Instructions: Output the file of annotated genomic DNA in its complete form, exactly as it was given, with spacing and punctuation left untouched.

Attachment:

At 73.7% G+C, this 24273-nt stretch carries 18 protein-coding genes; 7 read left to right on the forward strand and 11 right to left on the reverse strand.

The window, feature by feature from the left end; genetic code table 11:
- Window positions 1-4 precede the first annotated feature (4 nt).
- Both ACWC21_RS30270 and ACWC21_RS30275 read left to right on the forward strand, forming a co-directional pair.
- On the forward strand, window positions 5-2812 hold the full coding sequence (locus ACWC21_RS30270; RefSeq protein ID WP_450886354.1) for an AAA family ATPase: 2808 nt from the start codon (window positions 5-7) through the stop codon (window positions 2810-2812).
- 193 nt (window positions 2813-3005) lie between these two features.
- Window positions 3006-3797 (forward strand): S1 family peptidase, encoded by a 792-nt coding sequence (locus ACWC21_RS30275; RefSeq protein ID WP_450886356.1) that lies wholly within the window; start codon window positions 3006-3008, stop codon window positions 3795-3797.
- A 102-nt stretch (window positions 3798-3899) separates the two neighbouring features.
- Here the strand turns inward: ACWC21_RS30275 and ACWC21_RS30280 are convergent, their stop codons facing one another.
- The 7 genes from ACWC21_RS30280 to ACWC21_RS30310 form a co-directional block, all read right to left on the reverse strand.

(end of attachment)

At 73.7% G+C, this 24273-nt stretch carries 18 protein-coding genes; 7 read left to right on the forward strand and 11 right to left on the reverse strand.

The window, feature by feature from the left end; genetic code table 11:
- Window positions 1-4 precede the first annotated feature (4 nt).
- Both ACWC21_RS30270 and ACWC21_RS30275 read left to right on the forward strand, forming a co-directional pair.
- On the forward strand, window positions 5-2812 hold the full coding sequence (locus ACWC21_RS30270; RefSeq protein ID WP_450886354.1) for an AAA family ATPase: 2808 nt from the start codon (window positions 5-7) through the stop codon (window positions 2810-2812).
- 193 nt (window positions 2813-3005) lie between these two features.
- Window positions 3006-3797 (forward strand): S1 family peptidase, encoded by a 792-nt coding sequence (locus ACWC21_RS30275; RefSeq protein ID WP_450886356.1) that lies wholly within the window; start codon window positions 3006-3008, stop codon window positions 3795-3797.
- A 102-nt stretch (window positions 3798-3899) separates the two neighbouring features.
- Here the strand turns inward: ACWC21_RS30275 and ACWC21_RS30280 are convergent, their stop codons facing one another.
- The 7 genes from ACWC21_RS30280 to ACWC21_RS30310 form a co-directional block, all read right to left on the reverse strand.